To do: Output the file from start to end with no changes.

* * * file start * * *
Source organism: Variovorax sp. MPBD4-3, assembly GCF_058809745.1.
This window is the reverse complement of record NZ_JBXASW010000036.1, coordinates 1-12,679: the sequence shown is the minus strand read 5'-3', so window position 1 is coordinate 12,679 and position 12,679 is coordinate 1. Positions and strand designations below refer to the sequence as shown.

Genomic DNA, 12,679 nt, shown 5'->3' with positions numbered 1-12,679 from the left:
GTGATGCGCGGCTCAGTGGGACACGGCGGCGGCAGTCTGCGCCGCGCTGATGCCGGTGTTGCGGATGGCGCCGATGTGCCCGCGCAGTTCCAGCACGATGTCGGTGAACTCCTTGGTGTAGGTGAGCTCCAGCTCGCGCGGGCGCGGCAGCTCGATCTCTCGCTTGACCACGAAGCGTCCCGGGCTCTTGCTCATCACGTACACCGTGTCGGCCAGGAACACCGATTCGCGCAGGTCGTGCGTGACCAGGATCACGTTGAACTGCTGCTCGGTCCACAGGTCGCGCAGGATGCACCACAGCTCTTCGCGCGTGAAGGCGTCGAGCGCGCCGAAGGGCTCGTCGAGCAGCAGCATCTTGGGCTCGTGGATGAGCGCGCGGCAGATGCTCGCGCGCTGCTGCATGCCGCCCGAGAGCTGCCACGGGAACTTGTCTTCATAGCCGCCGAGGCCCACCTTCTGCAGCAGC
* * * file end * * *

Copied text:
Source organism: Variovorax sp. MPBD4-3, assembly GCF_058809745.1.
This window is the reverse complement of record NZ_JBXASW010000036.1, coordinates 1-12,679: the sequence shown is the minus strand read 5'-3', so window position 1 is coordinate 12,679 and position 12,679 is coordinate 1. Positions and strand designations below refer to the sequence as shown.

Genomic DNA, 12,679 nt, shown 5'->3' with positions numbered 1-12,679 from the left:
GTGATGCGCGGCTCAGTGGGACACGGCGGCGGCAGTCTGCGCCGCGCTGATGCCGGTGTTGCGGATGGCGCCGATGTGCCCGCGCAGTTCCAGCACGATGTCGGTGAACTCCTTGGTGTAGGTGAGCTCCAGCTCGCGCGGGCGCGGCAGCTCGATCTCTCGCTTGACCACGAAGCGTCCCGGGCTCTTGCTCATCACGTACACCGTGTCGGCCAGGAACACCGATTCGCGCAGGTCGTGCGTGACCAGGATCACGTTGAACTGCTGCTCGGTCCACAGGTCGCGCAGGATGCACCACAGCTCTTCGCGCGTGAAGGCGTCGAGCGCGCCGAAGGGCTCGTCGAGCAGCAGCATCTTGGGCTCGTGGATGAGCGCGCGGCAGATGCTCGCGCGCTGCTGCATGCCGCCCGAGAGCTGCCACGGGAACTTGTCTTCATAGCCGCCGAGGCCCACCTTCTGCAGCAGC